The Idumaean Antipater was appointed by Julius Caesar procurator of Judaea, Samaria and Galilee, as a reward for services rendered against Pompey.
He was the father of Herod the Great, whose family thus was Idumaean in origin.
Next year (165 B.C.) Lysias himself entered the Idumaean country and laid siege to the fortress of Bethsura.
In fear of reprisals Antipas (or Antipater), the Idumaean, his counsellor, played on the fears of Hyrcanus and persuaded him to buy the aid of the Nabataean Arabs with promises.
The Pharisees decided that they could not take action on either side, since the elder son of Alexandra was directed by the Idumaean Antipater; and the people had an affection for such Asmonean princes as dared to challenge the Roman domination of their ancestral kingdom.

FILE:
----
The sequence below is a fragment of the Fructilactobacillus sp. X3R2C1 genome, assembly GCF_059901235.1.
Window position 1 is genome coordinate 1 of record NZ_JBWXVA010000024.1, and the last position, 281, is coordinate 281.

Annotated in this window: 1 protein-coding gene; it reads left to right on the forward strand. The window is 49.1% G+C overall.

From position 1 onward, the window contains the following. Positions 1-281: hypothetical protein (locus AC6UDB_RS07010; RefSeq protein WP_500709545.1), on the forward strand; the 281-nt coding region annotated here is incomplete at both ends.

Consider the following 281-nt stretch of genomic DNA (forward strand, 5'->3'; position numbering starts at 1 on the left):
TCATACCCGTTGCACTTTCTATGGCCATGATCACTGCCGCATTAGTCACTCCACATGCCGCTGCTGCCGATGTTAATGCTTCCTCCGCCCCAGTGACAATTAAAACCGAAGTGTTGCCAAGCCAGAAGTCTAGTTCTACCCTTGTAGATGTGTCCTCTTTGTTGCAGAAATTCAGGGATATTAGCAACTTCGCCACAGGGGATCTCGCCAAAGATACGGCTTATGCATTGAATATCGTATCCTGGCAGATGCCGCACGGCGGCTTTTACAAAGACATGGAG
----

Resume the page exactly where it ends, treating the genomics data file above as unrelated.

Idumaean or Philistine of Ascalon, Antipater had displayed the capacity of his adoptive or adopted nation for his own profit and theirs.
A few centuries later, the Edomites (Idumaeans) were again closely connected with the Jews; an Idumaean dynasty - that of the Herods - ruled in Judah, and once more there must have been a considerable amount of intermixture.
The power of this Idumaean family provoked popular risings and Antipater was poisoned.
A new and disturbing element now entered into Jewish politics in the person of the Idumaean Antipater; who for selfish ends deliberately made mischief between the brothers.
Six years later the Idumaean brothers were appointed tetrarchs of Judaea.